Cobb County police investigate an SUV where a toddler died Wednesday, June 18, 2014, near Marietta, Ga., when the father forgot to drop his child off at day care and went to work. Justin Ross Harris, 33, was being held without bond on a felony murder charge Thursday, police in suburban Atlanta said. (AP Photo/Atlanta Journal Constitution, Ben Gray)
In this image taken from closed-circuit television, Justin Ross Harris, left, appears with his attorney, Maddox Kilgore, before Cobb Magistrate Judge John Strauss on Thursday evening, June 19, 2014, in Marietta, Ga. Harris is charged with felony murder and first-degree cruelty to children in the death of his 22-month-old son, who was left in a hot SUV for hours. (AP Photo/Atlanta Journal Constitution, Ben Gray)
Leanna Harris, right, wife of Justin Ross Harris, the father of a toddler who died after police say he was left in a hot car for about seven hours, arrives for her husband's bond hearing in Cobb County Magistrate Court, Thursday, July 3, 2014, in Marietta, Ga. Harris who police say intentionally killed his toddler son by leaving the boy inside a hot SUV was exchanging nude photos with women the day his son died and had looked at websites that advocated against having children, a detective testified Thursday. At that same hearing, a judge refused to grant bond for Harris, meaning he will remain in jail. (AP Photo/Marietta Daily Journal, Kelly J. Huff, Pool)
Justin Ross Harris, the father of a toddler who died after police say he was left in a hot car for about seven hours, wipes his eye as he sits during his bond hearing in Cobb County Magistrate Court, Thursday, July 3, 2014, in Marietta, Ga. Harris who police say intentionally killed his toddler son by leaving the boy inside a hot SUV was exchanging nude photos with women the day his son died and had looked at websites that advocated against having children, a detective testified Thursday. At that same hearing, a judge refused to grant bond for Harris, meaning he will remain in jail. (AP Photo/Marietta Daily Journal, Kelly J. Huff, Pool)
ALEXANDRIA, VA - AUGUST 17: Stock photographs representing children who have died after being left unattended in vehicles are on display during a news conference to launch the 'Look Before You Lock' campaign at the Campagna Center at George Washington Head Start August 17, 2012 in Alexandria, Virginia. 23 children in the United States have already died from hyperthermia this year after being left in hot cars. (Photo by Chip Somodevilla/Getty Images)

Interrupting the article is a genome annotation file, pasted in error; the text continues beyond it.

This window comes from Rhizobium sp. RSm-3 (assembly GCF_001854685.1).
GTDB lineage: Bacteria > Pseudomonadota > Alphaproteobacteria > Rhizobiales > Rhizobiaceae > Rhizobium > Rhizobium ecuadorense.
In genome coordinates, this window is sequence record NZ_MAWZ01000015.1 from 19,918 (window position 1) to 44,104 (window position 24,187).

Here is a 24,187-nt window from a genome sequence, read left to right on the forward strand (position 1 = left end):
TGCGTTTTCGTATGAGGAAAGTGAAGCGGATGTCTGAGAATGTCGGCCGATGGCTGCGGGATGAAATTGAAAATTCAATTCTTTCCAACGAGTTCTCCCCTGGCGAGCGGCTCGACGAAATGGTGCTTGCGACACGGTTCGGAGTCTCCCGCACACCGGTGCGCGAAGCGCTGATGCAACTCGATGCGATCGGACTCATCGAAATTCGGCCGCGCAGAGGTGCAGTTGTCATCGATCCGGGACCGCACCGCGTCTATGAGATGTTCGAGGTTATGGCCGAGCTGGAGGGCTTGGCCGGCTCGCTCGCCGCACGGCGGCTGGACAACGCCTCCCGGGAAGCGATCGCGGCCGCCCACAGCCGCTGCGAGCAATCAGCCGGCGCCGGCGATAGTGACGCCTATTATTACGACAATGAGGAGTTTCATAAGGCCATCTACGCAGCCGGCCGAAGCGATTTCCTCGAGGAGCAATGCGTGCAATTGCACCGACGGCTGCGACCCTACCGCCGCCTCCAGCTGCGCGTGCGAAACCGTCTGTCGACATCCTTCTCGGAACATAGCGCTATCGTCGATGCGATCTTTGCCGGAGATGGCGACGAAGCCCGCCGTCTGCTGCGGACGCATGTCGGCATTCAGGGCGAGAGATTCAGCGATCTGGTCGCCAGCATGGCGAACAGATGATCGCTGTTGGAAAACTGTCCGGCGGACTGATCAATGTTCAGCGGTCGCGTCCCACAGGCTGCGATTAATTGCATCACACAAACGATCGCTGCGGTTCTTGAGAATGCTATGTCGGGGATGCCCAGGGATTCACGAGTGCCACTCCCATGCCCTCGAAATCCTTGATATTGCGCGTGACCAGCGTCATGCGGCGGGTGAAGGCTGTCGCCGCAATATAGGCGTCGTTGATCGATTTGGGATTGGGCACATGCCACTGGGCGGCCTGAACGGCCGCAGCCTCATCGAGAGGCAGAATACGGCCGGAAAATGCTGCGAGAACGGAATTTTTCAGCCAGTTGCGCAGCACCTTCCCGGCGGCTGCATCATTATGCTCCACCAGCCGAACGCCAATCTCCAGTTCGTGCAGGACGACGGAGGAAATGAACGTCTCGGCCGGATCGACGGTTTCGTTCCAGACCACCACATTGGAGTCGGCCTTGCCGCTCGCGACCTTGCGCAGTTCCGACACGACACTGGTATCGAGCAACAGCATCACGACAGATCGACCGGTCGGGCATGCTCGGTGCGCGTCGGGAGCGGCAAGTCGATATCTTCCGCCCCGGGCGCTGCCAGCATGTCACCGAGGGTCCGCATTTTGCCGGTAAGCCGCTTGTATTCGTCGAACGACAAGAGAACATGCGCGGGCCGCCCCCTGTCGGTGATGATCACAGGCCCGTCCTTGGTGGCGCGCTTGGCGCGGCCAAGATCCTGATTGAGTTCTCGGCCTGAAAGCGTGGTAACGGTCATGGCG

ALEXANDRIA, VA - AUGUST 17: Alexandria Fire and EMS officials participate in a demonstration of the dangers of leaving children unattended in vehicles during a news conference to launch the 'Look Before You Lock' campaign at the Campagna Center at George Washington Head Start August 17, 2012 in Alexandria, Virginia. 23 children in the United States have already died from hyperthermia this year after being left in hot cars. (Photo by Chip Somodevilla/Getty Images)
Cobb County Magistrate Court Judge Frank R. Cox listens to testimony during the bond hearing for Justin Ross Harris, the father of a toddler who died after police say he was left in a hot car for about seven hours, Thursday, July 3, 2014, in Marietta, Ga. (AP Photo/Marietta Daily Journal, Kelly J. Huff, Pool)
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ATLANTA (AP) -- A Georgia woman whose husband is charged with murder in the death of their toddler son in a hot vehicle passed a polygraph test in which she was asked about whether she knew her husband would leave the child in the vehicle, her lawyer said Monday.

Leanna Harris' lawyer, Lawrence Zimmerman, said in an emailed statement that he hired a licensed veteran polygraph administrator and former law enforcement officer to administer the test to Harris on July 16. Harris passed the test with no indication of deception, he said.

Zimmerman said Harris responded "no" to each of the following questions during the polygraph test:

- Prior to June 18th, did you know that your husband would leave your son in that vehicle?

- Did you plan or arrange with your husband to leave your son in that vehicle?

- Did your husband tell you that he was going to leave your son in that vehicle?

Police have questioned Leanna Harris, but she faces no charges in the case.

A Cobb County grand jury earlier this month indicted Justin Ross Harris on multiple charges including malice murder, felony murder and cruelty to children. The malice murder charge indicates that prosecutors intend to prove Harris intentionally left his 22-month-old son, Cooper, in the hot SUV to die.

Justin Ross Harris has told police he was supposed to drive his son to day care the morning of June 18 but drove to work instead and didn't remember the child was in back until he was driving to meet friends after work.